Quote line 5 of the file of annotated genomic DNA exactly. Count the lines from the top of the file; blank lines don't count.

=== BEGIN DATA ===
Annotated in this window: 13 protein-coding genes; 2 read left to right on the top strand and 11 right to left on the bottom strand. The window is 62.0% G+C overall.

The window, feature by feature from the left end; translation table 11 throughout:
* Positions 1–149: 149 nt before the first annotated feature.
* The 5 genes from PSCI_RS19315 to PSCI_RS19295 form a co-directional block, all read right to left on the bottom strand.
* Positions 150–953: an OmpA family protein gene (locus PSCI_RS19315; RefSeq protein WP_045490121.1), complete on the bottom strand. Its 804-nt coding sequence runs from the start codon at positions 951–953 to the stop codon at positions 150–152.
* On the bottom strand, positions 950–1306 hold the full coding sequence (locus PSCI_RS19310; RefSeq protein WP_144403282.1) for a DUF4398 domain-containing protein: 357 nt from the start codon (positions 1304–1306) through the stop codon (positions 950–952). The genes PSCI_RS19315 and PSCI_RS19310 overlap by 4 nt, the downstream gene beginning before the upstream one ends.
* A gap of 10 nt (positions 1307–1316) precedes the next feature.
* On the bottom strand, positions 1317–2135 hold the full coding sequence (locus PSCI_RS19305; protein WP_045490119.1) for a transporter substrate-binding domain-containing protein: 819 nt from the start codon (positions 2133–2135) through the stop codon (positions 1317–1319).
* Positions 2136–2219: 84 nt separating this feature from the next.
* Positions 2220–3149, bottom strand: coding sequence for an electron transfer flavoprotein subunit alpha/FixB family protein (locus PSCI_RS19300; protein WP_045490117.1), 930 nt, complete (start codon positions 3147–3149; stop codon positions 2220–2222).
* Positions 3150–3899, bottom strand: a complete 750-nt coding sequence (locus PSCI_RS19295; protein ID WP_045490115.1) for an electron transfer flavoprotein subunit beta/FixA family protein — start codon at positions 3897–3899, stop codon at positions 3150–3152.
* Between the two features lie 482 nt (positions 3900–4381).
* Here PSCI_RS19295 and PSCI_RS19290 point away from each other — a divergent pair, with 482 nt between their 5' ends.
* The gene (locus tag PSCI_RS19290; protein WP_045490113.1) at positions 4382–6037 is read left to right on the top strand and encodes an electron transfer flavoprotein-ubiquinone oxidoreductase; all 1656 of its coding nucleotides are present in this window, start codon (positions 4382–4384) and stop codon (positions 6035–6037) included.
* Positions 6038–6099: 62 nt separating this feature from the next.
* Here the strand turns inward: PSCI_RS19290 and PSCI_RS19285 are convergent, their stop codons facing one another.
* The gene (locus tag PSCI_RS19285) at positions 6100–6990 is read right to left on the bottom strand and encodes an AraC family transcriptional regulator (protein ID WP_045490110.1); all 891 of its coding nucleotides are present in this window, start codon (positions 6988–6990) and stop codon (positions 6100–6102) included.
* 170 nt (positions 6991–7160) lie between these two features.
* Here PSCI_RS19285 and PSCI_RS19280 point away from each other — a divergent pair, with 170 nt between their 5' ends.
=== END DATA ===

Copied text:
* Positions 150–953: an OmpA family protein gene (locus PSCI_RS19315; RefSeq protein WP_045490121.1), complete on the bottom strand. Its 804-nt coding sequence runs from the start codon at positions 951–953 to the stop codon at positions 150–152.